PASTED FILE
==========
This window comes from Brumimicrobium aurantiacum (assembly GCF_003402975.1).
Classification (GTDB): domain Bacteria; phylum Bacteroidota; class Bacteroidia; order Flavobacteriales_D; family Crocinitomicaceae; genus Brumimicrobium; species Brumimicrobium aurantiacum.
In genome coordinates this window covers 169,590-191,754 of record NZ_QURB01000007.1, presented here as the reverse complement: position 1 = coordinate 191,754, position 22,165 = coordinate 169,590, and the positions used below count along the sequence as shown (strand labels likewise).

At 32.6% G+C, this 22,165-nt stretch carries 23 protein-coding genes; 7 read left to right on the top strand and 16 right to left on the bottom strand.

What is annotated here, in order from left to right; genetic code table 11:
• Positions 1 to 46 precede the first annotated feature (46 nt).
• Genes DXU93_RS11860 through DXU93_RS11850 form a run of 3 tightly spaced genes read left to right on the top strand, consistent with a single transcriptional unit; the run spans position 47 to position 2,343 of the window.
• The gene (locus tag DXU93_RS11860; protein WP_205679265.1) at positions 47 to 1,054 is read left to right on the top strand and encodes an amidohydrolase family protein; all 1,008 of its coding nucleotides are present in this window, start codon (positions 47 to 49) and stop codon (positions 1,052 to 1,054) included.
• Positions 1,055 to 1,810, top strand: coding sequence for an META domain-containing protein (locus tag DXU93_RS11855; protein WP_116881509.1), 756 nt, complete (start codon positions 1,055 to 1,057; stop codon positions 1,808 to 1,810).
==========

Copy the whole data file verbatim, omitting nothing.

This window comes from Brumimicrobium aurantiacum (assembly GCF_003402975.1).
Classification (GTDB): domain Bacteria; phylum Bacteroidota; class Bacteroidia; order Flavobacteriales_D; family Crocinitomicaceae; genus Brumimicrobium; species Brumimicrobium aurantiacum.
In genome coordinates this window covers 169,590-191,754 of record NZ_QURB01000007.1, presented here as the reverse complement: position 1 = coordinate 191,754, position 22,165 = coordinate 169,590, and the positions used below count along the sequence as shown (strand labels likewise).

At 32.6% G+C, this 22,165-nt stretch carries 23 protein-coding genes; 7 read left to right on the top strand and 16 right to left on the bottom strand.

What is annotated here, in order from left to right; genetic code table 11:
• Positions 1 to 46 precede the first annotated feature (46 nt).
• Genes DXU93_RS11860 through DXU93_RS11850 form a run of 3 tightly spaced genes read left to right on the top strand, consistent with a single transcriptional unit; the run spans position 47 to position 2,343 of the window.
• The gene (locus tag DXU93_RS11860; protein WP_205679265.1) at positions 47 to 1,054 is read left to right on the top strand and encodes an amidohydrolase family protein; all 1,008 of its coding nucleotides are present in this window, start codon (positions 47 to 49) and stop codon (positions 1,052 to 1,054) included.
• Positions 1,055 to 1,810, top strand: coding sequence for an META domain-containing protein (locus tag DXU93_RS11855; protein WP_116881509.1), 756 nt, complete (start codon positions 1,055 to 1,057; stop codon positions 1,808 to 1,810).